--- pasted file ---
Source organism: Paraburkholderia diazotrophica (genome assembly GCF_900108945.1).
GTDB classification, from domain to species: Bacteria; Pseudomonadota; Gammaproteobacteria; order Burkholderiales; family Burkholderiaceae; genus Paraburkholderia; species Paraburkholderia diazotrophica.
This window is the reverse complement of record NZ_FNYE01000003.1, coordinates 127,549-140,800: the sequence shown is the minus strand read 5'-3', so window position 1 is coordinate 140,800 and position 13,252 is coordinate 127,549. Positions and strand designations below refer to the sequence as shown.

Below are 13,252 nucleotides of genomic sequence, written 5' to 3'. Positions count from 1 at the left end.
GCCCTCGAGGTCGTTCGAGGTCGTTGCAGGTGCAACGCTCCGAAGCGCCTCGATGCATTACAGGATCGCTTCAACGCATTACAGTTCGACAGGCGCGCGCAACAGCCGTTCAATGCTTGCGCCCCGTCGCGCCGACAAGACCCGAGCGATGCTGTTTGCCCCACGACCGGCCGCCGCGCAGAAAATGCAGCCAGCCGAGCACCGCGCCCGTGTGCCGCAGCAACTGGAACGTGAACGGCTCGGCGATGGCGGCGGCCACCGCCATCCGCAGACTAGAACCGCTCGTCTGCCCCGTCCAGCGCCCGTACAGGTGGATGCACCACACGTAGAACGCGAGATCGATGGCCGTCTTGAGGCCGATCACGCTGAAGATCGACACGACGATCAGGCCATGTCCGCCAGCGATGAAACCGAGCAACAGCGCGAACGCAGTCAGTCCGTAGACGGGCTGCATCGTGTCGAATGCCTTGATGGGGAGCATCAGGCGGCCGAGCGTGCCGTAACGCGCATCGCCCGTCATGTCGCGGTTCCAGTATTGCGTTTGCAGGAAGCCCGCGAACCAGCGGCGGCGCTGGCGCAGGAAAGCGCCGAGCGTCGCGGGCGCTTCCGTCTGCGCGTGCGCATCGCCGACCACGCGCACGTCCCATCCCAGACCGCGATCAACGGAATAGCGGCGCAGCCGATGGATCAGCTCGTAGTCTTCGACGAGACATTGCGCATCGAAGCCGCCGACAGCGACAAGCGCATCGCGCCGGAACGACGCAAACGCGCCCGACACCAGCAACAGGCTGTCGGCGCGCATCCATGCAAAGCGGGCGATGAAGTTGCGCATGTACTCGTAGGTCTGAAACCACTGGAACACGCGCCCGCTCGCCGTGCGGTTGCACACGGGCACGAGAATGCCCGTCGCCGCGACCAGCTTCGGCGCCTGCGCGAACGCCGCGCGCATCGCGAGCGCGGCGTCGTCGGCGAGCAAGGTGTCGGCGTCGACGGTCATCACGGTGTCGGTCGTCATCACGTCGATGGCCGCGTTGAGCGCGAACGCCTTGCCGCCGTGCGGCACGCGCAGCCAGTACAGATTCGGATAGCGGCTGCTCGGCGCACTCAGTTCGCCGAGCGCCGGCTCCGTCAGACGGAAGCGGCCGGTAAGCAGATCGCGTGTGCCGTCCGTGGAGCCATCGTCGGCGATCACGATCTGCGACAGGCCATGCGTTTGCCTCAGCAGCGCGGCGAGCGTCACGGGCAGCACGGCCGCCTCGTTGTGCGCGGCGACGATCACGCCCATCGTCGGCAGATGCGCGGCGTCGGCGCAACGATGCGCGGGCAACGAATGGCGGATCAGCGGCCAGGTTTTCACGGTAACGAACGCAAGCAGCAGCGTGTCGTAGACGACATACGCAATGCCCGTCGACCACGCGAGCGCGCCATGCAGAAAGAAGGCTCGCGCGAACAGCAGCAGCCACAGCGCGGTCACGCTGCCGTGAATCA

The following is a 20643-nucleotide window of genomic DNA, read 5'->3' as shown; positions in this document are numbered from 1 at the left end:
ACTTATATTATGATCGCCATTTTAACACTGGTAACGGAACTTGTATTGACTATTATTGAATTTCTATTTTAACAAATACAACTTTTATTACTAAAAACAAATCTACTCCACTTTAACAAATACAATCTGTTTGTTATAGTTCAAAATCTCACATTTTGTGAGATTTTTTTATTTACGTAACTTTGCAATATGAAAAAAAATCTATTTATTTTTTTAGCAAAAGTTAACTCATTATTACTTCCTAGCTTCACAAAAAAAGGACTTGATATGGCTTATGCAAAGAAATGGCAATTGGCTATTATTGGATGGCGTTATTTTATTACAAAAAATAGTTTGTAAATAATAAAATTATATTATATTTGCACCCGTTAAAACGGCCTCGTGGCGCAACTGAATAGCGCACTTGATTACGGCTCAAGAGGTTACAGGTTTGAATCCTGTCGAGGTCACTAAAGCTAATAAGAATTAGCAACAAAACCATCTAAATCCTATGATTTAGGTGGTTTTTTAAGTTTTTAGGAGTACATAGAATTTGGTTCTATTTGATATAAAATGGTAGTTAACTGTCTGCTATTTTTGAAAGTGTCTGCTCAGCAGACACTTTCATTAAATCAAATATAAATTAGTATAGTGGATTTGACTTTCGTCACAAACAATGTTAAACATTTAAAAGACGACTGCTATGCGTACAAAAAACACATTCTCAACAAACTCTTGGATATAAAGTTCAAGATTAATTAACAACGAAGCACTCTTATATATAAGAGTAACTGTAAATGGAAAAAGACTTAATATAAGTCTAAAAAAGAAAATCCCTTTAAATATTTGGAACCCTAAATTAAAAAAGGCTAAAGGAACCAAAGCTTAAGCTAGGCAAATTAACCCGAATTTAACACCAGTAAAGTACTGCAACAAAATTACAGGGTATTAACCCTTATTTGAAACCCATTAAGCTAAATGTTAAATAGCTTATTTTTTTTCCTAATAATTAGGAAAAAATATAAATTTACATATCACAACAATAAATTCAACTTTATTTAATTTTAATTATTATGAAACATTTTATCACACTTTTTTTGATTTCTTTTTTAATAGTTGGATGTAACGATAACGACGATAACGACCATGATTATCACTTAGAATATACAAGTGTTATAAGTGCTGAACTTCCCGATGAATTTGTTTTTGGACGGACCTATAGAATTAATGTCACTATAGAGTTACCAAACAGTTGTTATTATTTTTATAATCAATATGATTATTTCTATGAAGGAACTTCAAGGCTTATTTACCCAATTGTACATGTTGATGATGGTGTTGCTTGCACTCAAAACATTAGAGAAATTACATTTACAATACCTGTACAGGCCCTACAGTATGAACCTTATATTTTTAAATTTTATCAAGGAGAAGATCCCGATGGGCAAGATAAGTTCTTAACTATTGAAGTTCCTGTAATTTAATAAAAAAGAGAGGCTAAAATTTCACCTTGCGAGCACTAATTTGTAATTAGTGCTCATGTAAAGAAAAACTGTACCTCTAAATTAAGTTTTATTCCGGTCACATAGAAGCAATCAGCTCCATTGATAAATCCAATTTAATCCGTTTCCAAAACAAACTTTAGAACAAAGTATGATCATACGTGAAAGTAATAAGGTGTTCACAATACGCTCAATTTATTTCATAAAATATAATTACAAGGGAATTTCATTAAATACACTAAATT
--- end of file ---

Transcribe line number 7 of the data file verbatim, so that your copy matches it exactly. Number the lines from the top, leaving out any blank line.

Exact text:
ACTTATATTATGATCGCCATTTTAACACTGGTAACGGAACTTGTATTGACTATTATTGAATTTCTATTTTAACAAATACAACTTTTATTACTAAAAACAAATCTACTCCACTTTAACAAATACAATCTGTTTGTTATAGTTCAAAATCTCACATTTTGTGAGATTTTTTTATTTACGTAACTTTGCAATATGAAAAAAAATCTATTTATTTTTTTAGCAAAAGTTAACTCATTATTACTTCCTAGCTTCACAAAAAAAGGACTTGATATGGCTTATGCAAAGAAATGGCAATTGGCTATTATTGGATGGCGTTATTTTATTACAAAAAATAGTTTGTAAATAATAAAATTATATTATATTTGCACCCGTTAAAACGGCCTCGTGGCGCAACTGAATAGCGCACTTGATTACGGCTCAAGAGGTTACAGGTTTGAATCCTGTCGAGGTCACTAAAGCTAATAAGAATTAGCAACAAAACCATCTAAATCCTATGATTTAGGTGGTTTTTTAAGTTTTTAGGAGTACATAGAATTTGGTTCTATTTGATATAAAATGGTAGTTAACTGTCTGCTATTTTTGAAAGTGTCTGCTCAGCAGACACTTTCATTAAATCAAATATAAATTAGTATAGTGGATTTGACTTTCGTCACAAACAATGTTAAACATTTAAAAGACGACTGCTATGCGTACAAAAAACACATTCTCAACAAACTCTTGGATATAAAGTTCAAGATTAATTAACAACGAAGCACTCTTATATATAAGAGTAACTGTAAATGGAAAAAGACTTAATATAAGTCTAAAAAAGAAAATCCCTTTAAATATTTGGAACCCTAAATTAAAAAAGGCTAAAGGAACCAAAGCTTAAGCTAGGCAAATTAACCCGAATTTAACACCAGTAAAGTACTGCAACAAAATTACAGGGTATTAACCCTTATTTGAAACCCATTAAGCTAAATGTTAAATAGCTTATTTTTTTTCCTAATAATTAGGAAAAAATATAAATTTACATATCACAACAATAAATTCAACTTTATTTAATTTTAATTATTATGAAACATTTTATCACACTTTTTTTGATTTCTTTTTTAATAGTTGGATGTAACGATAACGACGATAACGACCATGATTATCACTTAGAATATACAAGTGTTATAAGTGCTGAACTTCCCGATGAATTTGTTTTTGGACGGACCTATAGAATTAATGTCACTATAGAGTTACCAAACAGTTGTTATTATTTTTATAATCAATATGATTATTTCTATGAAGGAACTTCAAGGCTTATTTACCCAATTGTACATGTTGATGATGGTGTTGCTTGCACTCAAAACATTAGAGAAATTACATTTACAATACCTGTACAGGCCCTACAGTATGAACCTTATATTTTTAAATTTTATCAAGGAGAAGATCCCGATGGGCAAGATAAGTTCTTAACTATTGAAGTTCCTGTAATTTAATAAAAAAGAGAGGCTAAAATTTCACCTTGCGAGCACTAATTTGTAATTAGTGCTCATGTAAAGAAAAACTGTACCTCTAAATTAAGTTTTATTCCGGTCACATAGAAGCAATCAGCTCCATTGATAAATCCAATTTAATCCGTTTCCAAAACAAACTTTAGAACAAAGTATGATCATACGTGAAAGTAATAAGGTGTTCACAATACGCTCAATTTATTTCATAAAATATAATTACAAGGGAATTTCATTAAATACACTAAATT